Cookies on this website
We use cookies to ensure that we give you the best experience on our website. If you click 'Continue' we'll assume that you are happy to receive all cookies and you won't see this message again. Click 'Find out more' for information on how to change your cookie settings.

A trial that evaluated the clinical and cost effectiveness of physiotherapy treatments for rotator cuff disorders suggests cost savings can be made while maintaining positive patient outcomes.

Woman grasping her shoulder

The GRASP (Getting it Right: Addressing Shoulder Pain) trial compared a comprehensive supervised physiotherapy exercise programme versus a single session of best practice physiotherapy advice, with or without corticosteroid injection, in adults with a rotator cuff disorder.

Rotator cuff disorders are one of the most common causes of shoulder pain, accounting for around 70% all shoulder conditions. People with rotator cuff disorders often experience significant shoulder pain and impaired function. Treatment options include rest, advice, medication, exercise, manual therapy, and corticosteroid injections. However, use of these treatments can be highly variable. There is also considerable uncertainty around their effectiveness, mode of delivery and possible long-term harm.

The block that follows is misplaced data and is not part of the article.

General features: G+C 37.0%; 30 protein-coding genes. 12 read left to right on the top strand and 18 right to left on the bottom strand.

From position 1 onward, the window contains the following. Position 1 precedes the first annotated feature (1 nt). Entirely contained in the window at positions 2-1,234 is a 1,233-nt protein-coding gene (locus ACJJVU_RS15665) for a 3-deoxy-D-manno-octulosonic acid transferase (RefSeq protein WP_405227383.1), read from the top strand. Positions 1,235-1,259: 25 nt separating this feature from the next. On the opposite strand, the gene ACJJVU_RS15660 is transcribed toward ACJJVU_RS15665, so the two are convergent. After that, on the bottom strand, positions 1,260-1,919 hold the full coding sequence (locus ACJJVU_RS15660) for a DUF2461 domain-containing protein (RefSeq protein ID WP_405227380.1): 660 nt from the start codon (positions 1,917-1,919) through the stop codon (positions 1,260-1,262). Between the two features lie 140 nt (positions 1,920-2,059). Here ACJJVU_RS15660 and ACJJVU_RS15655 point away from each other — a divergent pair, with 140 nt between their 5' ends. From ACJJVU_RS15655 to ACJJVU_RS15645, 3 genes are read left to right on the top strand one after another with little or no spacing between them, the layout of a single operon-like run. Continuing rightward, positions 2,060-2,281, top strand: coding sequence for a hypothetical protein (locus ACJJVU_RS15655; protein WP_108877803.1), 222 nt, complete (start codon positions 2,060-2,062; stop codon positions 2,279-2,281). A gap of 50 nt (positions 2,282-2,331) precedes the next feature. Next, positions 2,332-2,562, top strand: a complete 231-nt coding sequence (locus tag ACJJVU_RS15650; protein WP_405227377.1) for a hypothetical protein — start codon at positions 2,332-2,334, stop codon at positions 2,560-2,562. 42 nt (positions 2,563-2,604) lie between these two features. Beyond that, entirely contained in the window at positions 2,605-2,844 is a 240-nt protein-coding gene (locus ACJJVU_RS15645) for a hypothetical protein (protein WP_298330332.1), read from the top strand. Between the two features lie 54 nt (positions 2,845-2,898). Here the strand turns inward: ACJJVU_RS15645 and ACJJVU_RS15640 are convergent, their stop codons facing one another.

Read the full news story on the Nuffield Department of Orthopaedics, Rheumatology and Musculoskeletal Sciences website

Similar stories

Drug could help diabetic hearts recover after heart attack - Oxford research

Researchers at the University of Oxford have identified a drug that could ultimately help improve heart function in people with diabetes who have heart attacks.

Largest ever global study of tuberculosis identifies genetic causes of drug resistance

Using cutting-edge genomic sequencing techniques, researchers at the University of Oxford have identified almost all the genomic variation that gives people resistance to 13 of the most common tuberculosis (TB) drug treatments.

Peter Horby receives prestigious award for outstanding service to public health

The Faculty of Public Health (FPH) has awarded its prestigious Alwyn Smith Prize to Professor Sir Peter Horby (Nuffield Department of Medicine) for 2020/2021 in recognition of his outstanding service to public health as a global leader in epidemic science.

Six new Fellowships announced as part of Oxford-Bristol Myers Squibb Fellowships Programme

The Oxford - Bristol Myers Squibb (BMS) Fellowships Programme continued to demonstrate significant progress over the last year, despite the challenges associated with the global pandemic, including restricted lab access and work from home guidance. Today, we are pleased to announce six new Oxford-BMS Fellowships for 2021.

Researchers set out steps to address mental health effects of the pandemic on young people

Researchers have outlined 14 steps that schools, mental health services and policymakers can take to help children and young people whose mental health has been affected by the COVID-19 pandemic.

Anti-cancer drug derived from fungus shows promise in clinical trials

A new industry-academic partnership between the University of Oxford and biopharmaceutical company NuCana as found that chemotherapy drug NUC-7738, derived from a Himalayan fungus, has 40 times greater potency for killing cancer cells than its parent compound.